Mars’ solo debut is geared for maximum appeal
Mike Diver 2011-01-20
Every day, life presents us with puzzling posers. Why did the Crazy Frog have a penis? It makes no sense. Others are far easier to tackle. Recently, the music press asked, for roughly the nth time: is rock dead? The foundation for said inquisition: rock tracks accounted for only three of the UK’s 100 top-selling singles of 2010. And the answer is, of course, no. But it’s the success of jack-of-all-trades artists like Bruno Mars (pop, soul, reggae, RnB – he has a crack at them all), whose two British singles to date have both topped the chart, that threatens rock’s influence on this nation’s impressionable youths.
Which is, frankly, a disaster in waiting – this is some of the most uninspired music one might stumble across in 2011. Doo-Wops & Hooligans rather lays its cards on the table with its title alone – doo-wop suggests simplicity and accessibility, but hooligans, well, they can be trouble. Appropriately, this is immediate fare, every little motif and melody geared for maximum commercial appeal (i.e. the record lacks any individuality or personality whatsoever, unfolding as a mush of well-known artists past and present). The danger, though, doesn’t stem from a little tension in the lyrics or dynamic flair in the arrangements. No. The danger is that unless Mars is stopped, there will be more of this. More music that wants to be The Script one minute and Michael Jackson the next; music which strums its way into existence with the same vapidity that fellow Hawaiian Jack Johnson has constructed a career on; music so spectacularly beige that it’s a wonder anyone has picked it out from the crowd before now.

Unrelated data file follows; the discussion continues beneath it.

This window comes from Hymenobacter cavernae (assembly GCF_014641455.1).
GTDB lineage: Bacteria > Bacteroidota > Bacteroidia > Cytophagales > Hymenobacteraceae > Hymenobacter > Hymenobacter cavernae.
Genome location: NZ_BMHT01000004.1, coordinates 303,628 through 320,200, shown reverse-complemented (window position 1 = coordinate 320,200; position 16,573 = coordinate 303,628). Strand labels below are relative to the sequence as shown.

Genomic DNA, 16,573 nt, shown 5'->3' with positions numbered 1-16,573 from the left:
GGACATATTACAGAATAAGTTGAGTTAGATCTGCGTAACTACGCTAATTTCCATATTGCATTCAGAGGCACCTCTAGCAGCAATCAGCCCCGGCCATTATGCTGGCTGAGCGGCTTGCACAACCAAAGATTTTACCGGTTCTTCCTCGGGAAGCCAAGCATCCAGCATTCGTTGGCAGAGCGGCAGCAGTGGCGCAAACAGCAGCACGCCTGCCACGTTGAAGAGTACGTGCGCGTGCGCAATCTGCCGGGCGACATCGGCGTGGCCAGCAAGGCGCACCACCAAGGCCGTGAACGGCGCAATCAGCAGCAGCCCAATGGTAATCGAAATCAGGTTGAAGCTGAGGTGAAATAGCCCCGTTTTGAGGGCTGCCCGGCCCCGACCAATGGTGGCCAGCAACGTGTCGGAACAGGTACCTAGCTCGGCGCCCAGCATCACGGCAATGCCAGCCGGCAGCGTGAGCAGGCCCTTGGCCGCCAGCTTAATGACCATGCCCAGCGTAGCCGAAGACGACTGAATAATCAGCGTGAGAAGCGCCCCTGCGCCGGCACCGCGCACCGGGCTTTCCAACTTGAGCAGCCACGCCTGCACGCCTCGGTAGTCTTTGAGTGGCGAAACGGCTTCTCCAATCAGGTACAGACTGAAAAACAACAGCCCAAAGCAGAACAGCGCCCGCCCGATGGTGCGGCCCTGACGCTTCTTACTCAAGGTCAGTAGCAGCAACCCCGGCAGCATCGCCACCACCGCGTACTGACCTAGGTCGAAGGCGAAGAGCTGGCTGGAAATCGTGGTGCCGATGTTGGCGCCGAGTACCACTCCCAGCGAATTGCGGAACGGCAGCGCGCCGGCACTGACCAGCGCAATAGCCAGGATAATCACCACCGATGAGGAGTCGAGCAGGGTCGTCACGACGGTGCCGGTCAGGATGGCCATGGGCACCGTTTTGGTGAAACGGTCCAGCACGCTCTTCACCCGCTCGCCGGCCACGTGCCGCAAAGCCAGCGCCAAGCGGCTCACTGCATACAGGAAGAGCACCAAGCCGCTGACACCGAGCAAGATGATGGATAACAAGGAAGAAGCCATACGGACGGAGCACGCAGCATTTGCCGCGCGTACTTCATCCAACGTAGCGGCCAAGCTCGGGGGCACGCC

Perhaps Mars’ name is accountable for his achievements to date. It’s something US artists do well, adopting monikers that make them sound like super heroes. Bruno Mars (real name Peter Hernandez): you can imagine him swooping in to save the damsel in distress. Whereas domestic chart-toppers likes Tinie Tempah and Dizzee Rascal sound more like rejects from the Bash Street Kids gang. A couple of contributors inject a little colour into proceedings – Damian Marley spends ten in the studio for a few bars of Liquor Store Blues, and B.o.B. returns the ‘featuring’ favour, after his Mars-guesting Nothin’ on You hit, by showing up on closer The Other Side. But when Mars is left to his own devices, inspiration vaporises (this, despite some fine past form in a producer role). Marry You is a too-clingy and very creepy love song, Talking to the Moon a ballad devoid of detectable emotion, and Grenade fails to observe the first rule of catching said explosive device: toss the thing back.
The slushy sentiments will click with a tweenager in the throes of a first crush – but anyone with life and love experience beyond passing notes around at the back of class is advised to pass on this collection of monochrome musings in favour of something with a heartbeat. Perhaps, even, something that rocks.